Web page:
Mediation in Iran: Current Status and Future Challenges

Mediation is an alternative dispute resolution (ADR) mechanism that is gaining momentum in different jurisdictions.
In Iran, the current domestic legal framework lacks comprehensive legislation but contains several articles providing for ADR mechanisms that apply in specific circumstances. Although these mechanisms do not amount to mediation construed stricto sensu, they bear some similarities thereto.
Despite the current state of the legislative framework in Iran, a pro-mediation trend can be observed in the country, as Iranian arbitration centres have started to offer mediation services and to issue institutional mediation rules. In recent years, concerns voiced by practitioners regarding the efficiency of arbitration in terms of time and cost, have accelerated the rising success of mediation. Moreover, Iran's signature of the United Nations Convention on International Settlement Agreements Resulting from Mediation (the Singapore Convention on Mediation or the Singapore Convention) is an encouraging step towards the promotion of mediation in the country. This article addresses the uncertainties that remain, together with a few guidelines for promoting the use of mediation in Iran as an effective tool to resolve disputes.


Mediation can be defined as an alternative dispute resolution (ADR) mechanism that ultimately leads to the settlement of disputes outside state courts through the intervention of a neutral third party (i.e. the mediator). The mediator is not empowered by the parties to settle the dispute by rendering a binding decision. The role of the mediator is to facilitate the re-establishment of a dialogue between the parties by assisting them in drafting a settlement agreement.

More precisely, mediation is a fast-track procedure (often carried out within a fairly short period of time, ranging from a few hours to a few months), during which the solution is crafted by the parties themselves. As such, mediation helps preserving the parties commercial relationship and promotes a pro-business climate. The process is confidential, i.e. documents and information exchanged during the mediation cannot be subsequently submitted before a court or an arbitral tribunal.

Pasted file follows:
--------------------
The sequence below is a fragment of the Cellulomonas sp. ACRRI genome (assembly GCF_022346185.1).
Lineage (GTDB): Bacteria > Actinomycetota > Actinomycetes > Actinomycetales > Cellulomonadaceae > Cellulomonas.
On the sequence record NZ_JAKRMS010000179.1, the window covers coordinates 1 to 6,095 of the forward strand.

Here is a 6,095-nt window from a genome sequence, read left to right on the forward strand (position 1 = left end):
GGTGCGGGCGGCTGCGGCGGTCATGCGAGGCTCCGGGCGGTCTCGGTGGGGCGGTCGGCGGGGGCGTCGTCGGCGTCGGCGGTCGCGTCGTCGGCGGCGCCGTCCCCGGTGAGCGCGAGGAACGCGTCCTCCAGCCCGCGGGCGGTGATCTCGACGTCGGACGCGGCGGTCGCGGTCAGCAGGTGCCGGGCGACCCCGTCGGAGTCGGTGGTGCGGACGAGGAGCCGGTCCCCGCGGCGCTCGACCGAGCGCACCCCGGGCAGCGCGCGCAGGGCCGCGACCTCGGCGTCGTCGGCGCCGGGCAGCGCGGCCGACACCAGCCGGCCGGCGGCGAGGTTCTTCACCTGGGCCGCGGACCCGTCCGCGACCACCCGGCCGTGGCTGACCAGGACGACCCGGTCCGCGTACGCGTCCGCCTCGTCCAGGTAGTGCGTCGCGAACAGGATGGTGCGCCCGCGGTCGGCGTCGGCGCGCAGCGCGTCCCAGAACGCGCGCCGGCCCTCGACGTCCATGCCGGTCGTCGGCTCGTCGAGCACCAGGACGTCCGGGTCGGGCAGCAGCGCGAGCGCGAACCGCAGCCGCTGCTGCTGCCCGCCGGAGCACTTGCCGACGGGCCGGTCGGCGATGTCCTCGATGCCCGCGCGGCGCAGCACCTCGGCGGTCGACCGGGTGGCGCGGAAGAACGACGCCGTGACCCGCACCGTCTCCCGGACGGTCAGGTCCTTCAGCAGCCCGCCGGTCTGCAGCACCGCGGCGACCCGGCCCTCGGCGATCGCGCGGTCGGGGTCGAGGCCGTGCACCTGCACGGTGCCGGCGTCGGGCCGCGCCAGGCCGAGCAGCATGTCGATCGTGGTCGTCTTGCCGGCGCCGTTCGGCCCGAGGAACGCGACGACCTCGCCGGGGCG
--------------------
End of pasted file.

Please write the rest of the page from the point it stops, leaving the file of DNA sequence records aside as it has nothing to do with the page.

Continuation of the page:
There are different types of mediation

  • Judicial (initiated by the judge, before which the dispute is already submitted, who will suggest a mediation process to the parties), in contrast with conventional (initiated by the parties outside judicial proceedings).
  • Institutional (supervised and managed by an institution, offering services in relation to the appointment of mediators and detailed mediation rules), in contrast with ad hoc (organized by the parties themselves outside any institution).
  • Compulsory (a prerequisite to the referral of the dispute to the judge, as expressly set out in legislation,), in contrast with consensual (where the parties choose to resort to mediation, even though they are not compelled to do so).In light of the high number of pending cases before Iranian courts, the judiciary has put in place a series of measures aiming to remedy this situation, including the promotion of ADR. As such, on 7 August 2019, the Islamic Republic of Iran (Iran) signed the United Nations Convention on International Settlement Agreements Resulting from Mediation (the Singapore Convention on Mediation or the Convention).


Read the full article: Mediation in Iran Current statuts and future challenges IJAA – Vol. 14 (2022), No. 1.

This article is an extract from Volume 14 (2022), No. 1 of the International Journal of Arab Arbitration. The IJAA is available on


Sima Ghaffari

Sima Ghaffari is a member of the Tehran Bar Association and an arbitrator at Arbitration Center of Iran Chamber of Commerce (ACIC). She is also an ICC Young Arbitrators Forum (YAF) Representative for the Middle East and Turkey Regional Chapter.

Joséphine Hage Chahine

Joséphine Hage Chahine is admitted to the Beirut and Paris Bars and lectures at Sorbonne University.

David Lutran

David Lutran, admitted to the Paris Bar, is a certified mediator and lectures on mediation at several French universities.

Préférences de confidentialité
Lorsque vous visitez notre site Web, il peut stocker des informations via votre navigateur à partir de services spécifiques, généralement sous forme de cookies. Ici, vous pouvez modifier vos préférences de confidentialité. Veuillez noter que le blocage de certains types de cookies peut avoir un impact sur votre expérience sur notre site Web et les services que nous proposons.